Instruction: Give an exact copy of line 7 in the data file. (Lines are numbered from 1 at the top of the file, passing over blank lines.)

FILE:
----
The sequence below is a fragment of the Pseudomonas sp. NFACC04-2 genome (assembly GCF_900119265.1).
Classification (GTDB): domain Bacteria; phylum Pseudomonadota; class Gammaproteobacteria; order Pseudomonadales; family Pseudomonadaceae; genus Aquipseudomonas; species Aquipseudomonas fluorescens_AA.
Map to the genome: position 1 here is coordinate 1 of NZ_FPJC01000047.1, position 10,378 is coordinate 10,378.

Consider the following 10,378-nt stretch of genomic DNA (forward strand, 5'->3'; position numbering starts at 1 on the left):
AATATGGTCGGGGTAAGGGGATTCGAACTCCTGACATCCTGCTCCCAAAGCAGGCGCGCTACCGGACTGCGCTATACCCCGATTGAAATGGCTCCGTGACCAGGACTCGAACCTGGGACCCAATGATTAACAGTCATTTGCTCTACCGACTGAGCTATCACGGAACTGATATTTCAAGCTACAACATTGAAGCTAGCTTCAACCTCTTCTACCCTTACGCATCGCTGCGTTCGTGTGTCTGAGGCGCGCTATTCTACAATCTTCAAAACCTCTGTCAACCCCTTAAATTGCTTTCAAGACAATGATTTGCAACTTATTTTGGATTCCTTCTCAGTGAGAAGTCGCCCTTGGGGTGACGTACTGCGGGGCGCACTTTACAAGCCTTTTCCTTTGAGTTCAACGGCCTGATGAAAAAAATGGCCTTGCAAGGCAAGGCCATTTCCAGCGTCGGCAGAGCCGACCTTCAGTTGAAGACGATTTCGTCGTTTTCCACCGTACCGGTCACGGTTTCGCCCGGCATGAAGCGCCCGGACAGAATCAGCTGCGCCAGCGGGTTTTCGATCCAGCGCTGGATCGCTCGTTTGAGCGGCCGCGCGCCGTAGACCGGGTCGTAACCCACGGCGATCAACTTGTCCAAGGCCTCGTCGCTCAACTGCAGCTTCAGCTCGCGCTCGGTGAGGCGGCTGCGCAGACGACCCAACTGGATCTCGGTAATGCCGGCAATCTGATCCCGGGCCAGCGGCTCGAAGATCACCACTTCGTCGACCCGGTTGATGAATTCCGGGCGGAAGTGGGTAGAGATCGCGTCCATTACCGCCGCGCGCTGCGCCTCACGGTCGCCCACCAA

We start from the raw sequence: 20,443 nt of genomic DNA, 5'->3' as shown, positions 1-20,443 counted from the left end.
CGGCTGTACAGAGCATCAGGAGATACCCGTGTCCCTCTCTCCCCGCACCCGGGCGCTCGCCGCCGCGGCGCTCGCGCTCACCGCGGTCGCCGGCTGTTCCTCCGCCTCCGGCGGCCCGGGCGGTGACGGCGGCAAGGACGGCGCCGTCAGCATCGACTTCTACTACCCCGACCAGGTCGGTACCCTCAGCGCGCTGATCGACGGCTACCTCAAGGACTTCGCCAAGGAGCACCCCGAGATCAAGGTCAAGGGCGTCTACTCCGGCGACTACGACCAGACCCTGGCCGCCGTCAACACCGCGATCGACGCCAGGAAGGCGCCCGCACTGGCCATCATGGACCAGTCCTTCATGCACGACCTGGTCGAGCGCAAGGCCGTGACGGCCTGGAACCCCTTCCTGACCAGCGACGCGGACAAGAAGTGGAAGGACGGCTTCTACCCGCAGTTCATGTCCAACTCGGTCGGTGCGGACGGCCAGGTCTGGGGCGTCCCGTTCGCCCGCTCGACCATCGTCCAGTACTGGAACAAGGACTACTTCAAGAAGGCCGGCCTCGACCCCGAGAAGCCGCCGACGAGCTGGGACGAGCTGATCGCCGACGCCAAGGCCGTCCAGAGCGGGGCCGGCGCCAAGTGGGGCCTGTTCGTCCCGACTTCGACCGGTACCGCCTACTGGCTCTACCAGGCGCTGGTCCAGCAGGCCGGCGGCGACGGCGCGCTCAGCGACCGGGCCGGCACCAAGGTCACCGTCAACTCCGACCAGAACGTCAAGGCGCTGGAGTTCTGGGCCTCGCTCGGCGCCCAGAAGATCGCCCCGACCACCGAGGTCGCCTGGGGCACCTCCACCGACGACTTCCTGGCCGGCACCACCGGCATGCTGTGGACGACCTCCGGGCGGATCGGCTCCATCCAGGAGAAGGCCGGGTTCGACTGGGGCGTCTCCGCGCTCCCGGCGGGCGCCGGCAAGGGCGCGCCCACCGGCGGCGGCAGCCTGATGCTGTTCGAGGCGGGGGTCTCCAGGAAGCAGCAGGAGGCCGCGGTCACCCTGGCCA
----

CGGCTGTACAGAGCATCAGGAGATACCCGTGTCCCTCTCTCCCCGCACCCGGGCGCTCGCCGCCGCGGCGCTCGCGCTCACCGCGGTCGCCGGCTGTTCCTCCGCCTCCGGCGGCCCGGGCGGTGACGGCGGCAAGGACGGCGCCGTCAGCATCGACTTCTACTACCCCGACCAGGTCGGTACCCTCAGCGCGCTGATCGACGGCTACCTCAAGGACTTCGCCAAGGAGCACCCCGAGATCAAGGTCAAGGGCGTCTACTCCGGCGACTACGACCAGACCCTGGCCGCCGTCAACACCGCGATCGACGCCAGGAAGGCGCCCGCACTGGCCATCATGGACCAGTCCTTCATGCACGACCTGGTCGAGCGCAAGGCCGTGACGGCCTGGAACCCCTTCCTGACCAGCGACGCGGACAAGAAGTGGAAGGACGGCTTCTACCCGCAGTTCATGTCCAACTCGGTCGGTGCGGACGGCCAGGTCTGGGGCGTCCCGTTCGCCCGCTCGACCATCGTCCAGTACTGGAACAAGGACTACTTCAAGAAGGCCGGCCTCGACCCCGAGAAGCCGCCGACGAGCTGGGACGAGCTGATCGCCGACGCCAAGGCCGTCCAGAGCGGGGCCGGCGCCAAGTGGGGCCTGTTCGTCCCGACTTCGACCGGTACCGCCTACTGGCTCTACCAGGCGCTGGTCCAGCAGGCCGGCGGCGACGGCGCGCTCAGCGACCGGGCCGGCACCAAGGTCACCGTCAACTCCGACCAGAACGTCAAGGCGCTGGAGTTCTGGGCCTCGCTCGGCGCCCAGAAGATCGCCCCGACCACCGAGGTCGCCTGGGGCACCTCCACCGACGACTTCCTGGCCGGCACCACCGGCATGCTGTGGACGACCTCCGGGCGGATCGGCTCCATCCAGGAGAAGGCCGGGTTCGACTGGGGCGTCTCCGCGCTCCCGGCGGGCGCCGGCAAGGGCGCGCCCACCGGCGGCGGCAGCCTGATGCTGTTCGAGGCGGGGGTCTCCAGGAAGCAGCAGGAGGCCGCGGTCACCCTGGCCA